Smoking took an $18.1 billion toll in California - $487 for each resident - and was responsible for more than one in seven deaths in the state, more than from AIDS, influenza, diabetes or many other causes, according to the first comprehensive analysis in more than a decade on the financial and health impacts of tobacco.
While the number of smokers in California declined from a decade ago, and fewer cigarettes were smoked on a daily basis, nearly four million people still smoked, including an estimated 146,000 adolescents, reported the new UC San Francisco study.
The research was conducted at the UCSF School of Nursing's Institute for Health & Aging. The project was supported by a grant from the Tobacco-Related Disease Research Program of the University of California's Office of the President.
The study, a snapshot of tobacco use throughout the state, was based on data from 2009, the most recent available when the study began. Similar statewide studies were conducted by the same investigators in 1999 and 1989.
"Studying the economic impact of smoking helps us to better understand how tobacco use affects the entire state and allows us to track changes that have occurred over time," said principal investigator Wendy Max, PhD, professor of health economics at the UCSF School of Nursing and director of the UCSF Institute for Health & Aging.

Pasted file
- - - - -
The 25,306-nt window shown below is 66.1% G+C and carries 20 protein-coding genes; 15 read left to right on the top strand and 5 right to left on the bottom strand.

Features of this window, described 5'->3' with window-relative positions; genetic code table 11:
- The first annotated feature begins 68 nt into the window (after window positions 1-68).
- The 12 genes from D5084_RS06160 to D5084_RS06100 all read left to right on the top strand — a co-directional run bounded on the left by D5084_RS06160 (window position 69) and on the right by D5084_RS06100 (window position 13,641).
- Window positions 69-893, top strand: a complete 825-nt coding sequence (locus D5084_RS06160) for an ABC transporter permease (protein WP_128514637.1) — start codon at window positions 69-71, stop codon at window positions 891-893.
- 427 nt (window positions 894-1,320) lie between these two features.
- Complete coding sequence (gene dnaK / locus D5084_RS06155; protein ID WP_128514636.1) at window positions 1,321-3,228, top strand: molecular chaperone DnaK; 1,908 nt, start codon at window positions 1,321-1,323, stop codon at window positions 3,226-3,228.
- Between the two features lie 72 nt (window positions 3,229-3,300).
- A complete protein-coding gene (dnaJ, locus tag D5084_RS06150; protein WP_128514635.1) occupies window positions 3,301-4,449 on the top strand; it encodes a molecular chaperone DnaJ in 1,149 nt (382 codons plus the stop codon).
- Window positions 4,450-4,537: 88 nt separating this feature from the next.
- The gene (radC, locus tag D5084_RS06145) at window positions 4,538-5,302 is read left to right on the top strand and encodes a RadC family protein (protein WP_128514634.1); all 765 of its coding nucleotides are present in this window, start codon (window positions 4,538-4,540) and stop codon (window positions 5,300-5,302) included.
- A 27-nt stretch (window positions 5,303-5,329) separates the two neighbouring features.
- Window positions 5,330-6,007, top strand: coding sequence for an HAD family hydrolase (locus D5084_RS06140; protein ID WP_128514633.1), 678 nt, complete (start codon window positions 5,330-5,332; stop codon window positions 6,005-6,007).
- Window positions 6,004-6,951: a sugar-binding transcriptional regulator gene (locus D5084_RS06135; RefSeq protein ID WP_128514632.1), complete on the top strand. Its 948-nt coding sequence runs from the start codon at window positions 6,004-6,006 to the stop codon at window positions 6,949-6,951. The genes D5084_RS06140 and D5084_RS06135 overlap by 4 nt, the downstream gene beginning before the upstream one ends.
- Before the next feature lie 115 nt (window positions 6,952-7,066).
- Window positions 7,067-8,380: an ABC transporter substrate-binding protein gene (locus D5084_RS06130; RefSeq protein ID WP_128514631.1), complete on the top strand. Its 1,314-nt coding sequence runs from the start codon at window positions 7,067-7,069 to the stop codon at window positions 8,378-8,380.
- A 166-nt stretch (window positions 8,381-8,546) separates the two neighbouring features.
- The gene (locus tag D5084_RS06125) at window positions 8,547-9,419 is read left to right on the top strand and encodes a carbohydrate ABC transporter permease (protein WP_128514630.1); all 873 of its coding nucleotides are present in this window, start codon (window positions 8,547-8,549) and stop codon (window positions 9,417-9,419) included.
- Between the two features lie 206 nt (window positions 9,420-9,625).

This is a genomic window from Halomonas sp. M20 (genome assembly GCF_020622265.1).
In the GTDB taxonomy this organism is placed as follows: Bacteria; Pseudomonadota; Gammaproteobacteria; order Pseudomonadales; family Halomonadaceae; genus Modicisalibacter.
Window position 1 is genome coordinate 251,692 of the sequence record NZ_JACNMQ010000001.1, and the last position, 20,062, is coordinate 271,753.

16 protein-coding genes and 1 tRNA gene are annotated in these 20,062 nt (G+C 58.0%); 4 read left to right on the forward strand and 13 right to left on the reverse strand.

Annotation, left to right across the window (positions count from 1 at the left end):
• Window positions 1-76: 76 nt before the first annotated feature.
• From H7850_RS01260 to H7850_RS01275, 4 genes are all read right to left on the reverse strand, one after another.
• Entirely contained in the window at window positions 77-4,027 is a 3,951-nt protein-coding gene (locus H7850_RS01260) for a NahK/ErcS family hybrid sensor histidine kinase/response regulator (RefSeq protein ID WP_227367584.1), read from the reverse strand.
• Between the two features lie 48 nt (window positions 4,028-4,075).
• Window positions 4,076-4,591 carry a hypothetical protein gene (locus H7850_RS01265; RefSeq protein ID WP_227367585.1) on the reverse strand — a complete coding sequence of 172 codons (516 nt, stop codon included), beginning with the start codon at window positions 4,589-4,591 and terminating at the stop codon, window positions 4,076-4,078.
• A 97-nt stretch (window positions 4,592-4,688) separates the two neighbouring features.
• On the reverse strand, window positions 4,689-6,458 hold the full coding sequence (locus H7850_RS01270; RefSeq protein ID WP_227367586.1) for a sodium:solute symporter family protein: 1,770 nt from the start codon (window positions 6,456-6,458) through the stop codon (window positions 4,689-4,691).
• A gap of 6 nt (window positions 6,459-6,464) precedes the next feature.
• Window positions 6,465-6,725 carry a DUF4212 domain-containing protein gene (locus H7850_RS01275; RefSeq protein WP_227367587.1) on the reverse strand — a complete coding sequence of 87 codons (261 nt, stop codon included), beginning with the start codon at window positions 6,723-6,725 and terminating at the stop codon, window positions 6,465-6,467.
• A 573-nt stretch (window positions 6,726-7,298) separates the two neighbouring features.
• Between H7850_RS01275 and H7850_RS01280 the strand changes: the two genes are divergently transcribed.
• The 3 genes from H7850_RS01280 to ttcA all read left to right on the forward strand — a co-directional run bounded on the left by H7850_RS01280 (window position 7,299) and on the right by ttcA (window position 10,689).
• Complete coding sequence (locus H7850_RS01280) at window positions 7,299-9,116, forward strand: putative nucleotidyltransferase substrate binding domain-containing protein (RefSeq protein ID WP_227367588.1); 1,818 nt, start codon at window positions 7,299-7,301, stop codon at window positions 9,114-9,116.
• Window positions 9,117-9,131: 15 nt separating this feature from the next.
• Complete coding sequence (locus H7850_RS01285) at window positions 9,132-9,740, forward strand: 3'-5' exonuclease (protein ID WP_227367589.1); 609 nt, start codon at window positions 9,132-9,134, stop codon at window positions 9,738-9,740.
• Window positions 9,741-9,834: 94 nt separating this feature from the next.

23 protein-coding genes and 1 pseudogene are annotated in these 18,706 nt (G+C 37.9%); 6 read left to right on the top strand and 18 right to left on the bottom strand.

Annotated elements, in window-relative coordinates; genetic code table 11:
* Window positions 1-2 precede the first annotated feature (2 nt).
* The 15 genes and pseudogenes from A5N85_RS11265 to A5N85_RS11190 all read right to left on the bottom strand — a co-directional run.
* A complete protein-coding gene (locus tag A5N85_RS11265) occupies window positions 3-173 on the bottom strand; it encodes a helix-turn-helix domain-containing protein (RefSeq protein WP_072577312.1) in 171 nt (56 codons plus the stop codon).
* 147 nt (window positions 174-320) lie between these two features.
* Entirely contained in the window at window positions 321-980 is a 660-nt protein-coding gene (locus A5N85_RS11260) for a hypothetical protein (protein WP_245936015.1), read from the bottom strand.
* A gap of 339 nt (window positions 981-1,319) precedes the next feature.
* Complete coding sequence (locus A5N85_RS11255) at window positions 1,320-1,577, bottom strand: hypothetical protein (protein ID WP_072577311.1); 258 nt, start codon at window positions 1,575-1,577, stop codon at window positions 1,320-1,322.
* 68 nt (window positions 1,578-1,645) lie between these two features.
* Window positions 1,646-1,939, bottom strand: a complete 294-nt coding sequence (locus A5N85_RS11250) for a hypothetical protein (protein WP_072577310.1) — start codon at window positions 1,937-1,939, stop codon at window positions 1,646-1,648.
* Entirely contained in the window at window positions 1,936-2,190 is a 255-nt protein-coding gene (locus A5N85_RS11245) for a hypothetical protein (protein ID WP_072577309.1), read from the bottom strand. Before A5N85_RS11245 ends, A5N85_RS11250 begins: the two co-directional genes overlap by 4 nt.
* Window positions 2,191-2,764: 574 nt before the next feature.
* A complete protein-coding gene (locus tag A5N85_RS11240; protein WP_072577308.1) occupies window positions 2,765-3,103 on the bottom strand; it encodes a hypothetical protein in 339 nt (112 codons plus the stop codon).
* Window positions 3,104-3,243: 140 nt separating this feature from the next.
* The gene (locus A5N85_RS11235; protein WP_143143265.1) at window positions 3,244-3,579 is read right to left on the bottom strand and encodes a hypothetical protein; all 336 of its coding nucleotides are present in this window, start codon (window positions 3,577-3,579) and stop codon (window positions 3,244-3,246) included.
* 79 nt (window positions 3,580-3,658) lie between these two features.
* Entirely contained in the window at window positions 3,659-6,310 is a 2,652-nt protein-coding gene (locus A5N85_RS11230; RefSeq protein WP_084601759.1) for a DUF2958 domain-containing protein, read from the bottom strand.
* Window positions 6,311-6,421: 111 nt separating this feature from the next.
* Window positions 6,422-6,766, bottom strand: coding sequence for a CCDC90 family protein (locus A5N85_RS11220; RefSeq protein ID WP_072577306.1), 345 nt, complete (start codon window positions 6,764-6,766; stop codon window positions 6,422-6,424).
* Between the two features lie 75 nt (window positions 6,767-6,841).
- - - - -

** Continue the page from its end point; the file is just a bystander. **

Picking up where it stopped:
"We found that while the California tobacco control program has led to reductions in tobacco use in the state over the last decade, smoking is still far too prevalent and results in far too many deaths and high healthcare costs," she said.
Cigarette smoking is a leading cause of preventable death in the United States, triggering substantial healthcare costs and lost productivity from illness and premature death. The toll extends to nonsmokers exposed to secondhand smoke who also are known to suffer ill health effects and increased mortality.
In the new report, the UCSF researchers profiled the state's 58 counties with total costs, costs per resident and per smoker, expenditures for each type of health care, smoking prevalence and mortality measures.
Highlights of the report include:
- The cost of smoking in California amounted to $18.1 billion: $487 per resident and $4,603 per smoker. This included direct healthcare costs and indirect costs from lost productivity due to illness and premature death;
- Among adults who smoked, a majority were "light" smokers who abstained some days or smoked fewer than 10 cigarettes a day (61 percent of women and 59.7 percent of men);
- More adult men than women smoked - 2.4 million (17.2 percent of men) versus 1.4 million (10.1 percent of women). The same was true for adolescent boys and girls, 5.8 percent versus 3.2 percent;
- The cost of smoking was higher for men than women: $11.7 billion compared to $6.4 billion;
- Total costs in 2009 rose by 15 percent compared to the costs in 1999, from $15.8 billion to $18.1 billion; when adjusted for inflation, however, real costs actually decreased by 22 percent between 1999 and 2009.